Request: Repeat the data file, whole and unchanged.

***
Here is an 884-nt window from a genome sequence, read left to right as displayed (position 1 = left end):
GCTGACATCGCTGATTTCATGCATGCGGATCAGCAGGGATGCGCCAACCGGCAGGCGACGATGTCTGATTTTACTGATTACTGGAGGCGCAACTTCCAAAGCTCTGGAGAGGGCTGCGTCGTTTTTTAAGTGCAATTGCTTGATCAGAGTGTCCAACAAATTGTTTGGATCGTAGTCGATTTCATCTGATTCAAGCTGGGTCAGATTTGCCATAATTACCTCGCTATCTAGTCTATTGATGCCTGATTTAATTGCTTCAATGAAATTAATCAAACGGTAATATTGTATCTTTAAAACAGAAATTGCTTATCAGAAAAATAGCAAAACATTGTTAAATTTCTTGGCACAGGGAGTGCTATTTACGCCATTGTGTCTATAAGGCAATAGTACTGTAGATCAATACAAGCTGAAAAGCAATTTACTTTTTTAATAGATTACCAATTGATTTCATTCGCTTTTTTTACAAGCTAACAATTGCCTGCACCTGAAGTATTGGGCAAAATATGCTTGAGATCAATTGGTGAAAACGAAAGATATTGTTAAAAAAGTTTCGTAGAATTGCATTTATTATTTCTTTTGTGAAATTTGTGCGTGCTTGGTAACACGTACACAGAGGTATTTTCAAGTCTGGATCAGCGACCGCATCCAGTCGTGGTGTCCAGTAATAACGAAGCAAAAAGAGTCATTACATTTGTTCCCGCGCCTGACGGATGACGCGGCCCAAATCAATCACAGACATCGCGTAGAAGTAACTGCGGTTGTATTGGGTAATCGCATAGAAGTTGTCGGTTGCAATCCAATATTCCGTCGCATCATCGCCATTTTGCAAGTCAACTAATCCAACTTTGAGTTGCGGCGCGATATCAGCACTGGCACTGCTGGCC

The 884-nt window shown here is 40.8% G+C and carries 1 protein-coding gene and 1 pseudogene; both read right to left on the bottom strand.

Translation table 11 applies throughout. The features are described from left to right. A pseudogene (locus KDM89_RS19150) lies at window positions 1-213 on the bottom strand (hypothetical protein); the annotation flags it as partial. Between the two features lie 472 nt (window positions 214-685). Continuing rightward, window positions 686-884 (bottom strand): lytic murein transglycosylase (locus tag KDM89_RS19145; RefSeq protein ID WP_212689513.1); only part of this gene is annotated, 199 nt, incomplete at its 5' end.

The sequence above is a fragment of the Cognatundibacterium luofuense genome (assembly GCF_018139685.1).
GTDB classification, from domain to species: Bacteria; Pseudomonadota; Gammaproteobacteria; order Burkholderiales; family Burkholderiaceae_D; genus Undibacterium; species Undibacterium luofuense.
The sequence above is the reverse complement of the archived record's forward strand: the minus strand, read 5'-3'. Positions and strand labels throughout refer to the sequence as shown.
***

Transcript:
Here is an 884-nt window from a genome sequence, read left to right as displayed (position 1 = left end):
GCTGACATCGCTGATTTCATGCATGCGGATCAGCAGGGATGCGCCAACCGGCAGGCGACGATGTCTGATTTTACTGATTACTGGAGGCGCAACTTCCAAAGCTCTGGAGAGGGCTGCGTCGTTTTTTAAGTGCAATTGCTTGATCAGAGTGTCCAACAAATTGTTTGGATCGTAGTCGATTTCATCTGATTCAAGCTGGGTCAGATTTGCCATAATTACCTCGCTATCTAGTCTATTGATGCCTGATTTAATTGCTTCAATGAAATTAATCAAACGGTAATATTGTATCTTTAAAACAGAAATTGCTTATCAGAAAAATAGCAAAACATTGTTAAATTTCTTGGCACAGGGAGTGCTATTTACGCCATTGTGTCTATAAGGCAATAGTACTGTAGATCAATACAAGCTGAAAAGCAATTTACTTTTTTAATAGATTACCAATTGATTTCATTCGCTTTTTTTACAAGCTAACAATTGCCTGCACCTGAAGTATTGGGCAAAATATGCTTGAGATCAATTGGTGAAAACGAAAGATATTGTTAAAAAAGTTTCGTAGAATTGCATTTATTATTTCTTTTGTGAAATTTGTGCGTGCTTGGTAACACGTACACAGAGGTATTTTCAAGTCTGGATCAGCGACCGCATCCAGTCGTGGTGTCCAGTAATAACGAAGCAAAAAGAGTCATTACATTTGTTCCCGCGCCTGACGGATGACGCGGCCCAAATCAATCACAGACATCGCGTAGAAGTAACTGCGGTTGTATTGGGTAATCGCATAGAAGTTGTCGGTTGCAATCCAATATTCCGTCGCATCATCGCCATTTTGCAAGTCAACTAATCCAACTTTGAGTTGCGGCGCGATATCAGCACTGGCACTGCTGGCC

The 884-nt window shown here is 40.8% G+C and carries 1 protein-coding gene and 1 pseudogene; both read right to left on the bottom strand.

Translation table 11 applies throughout. The features are described from left to right. A pseudogene (locus KDM89_RS19150) lies at window positions 1-213 on the bottom strand (hypothetical protein); the annotation flags it as partial. Between the two features lie 472 nt (window positions 214-685). Continuing rightward, window positions 686-884 (bottom strand): lytic murein transglycosylase (locus tag KDM89_RS19145; RefSeq protein ID WP_212689513.1); only part of this gene is annotated, 199 nt, incomplete at its 5' end.

The sequence above is a fragment of the Cognatundibacterium luofuense genome (assembly GCF_018139685.1).
GTDB classification, from domain to species: Bacteria; Pseudomonadota; Gammaproteobacteria; order Burkholderiales; family Burkholderiaceae_D; genus Undibacterium; species Undibacterium luofuense.
The sequence above is the reverse complement of the archived record's forward strand: the minus strand, read 5'-3'. Positions and strand labels throughout refer to the sequence as shown.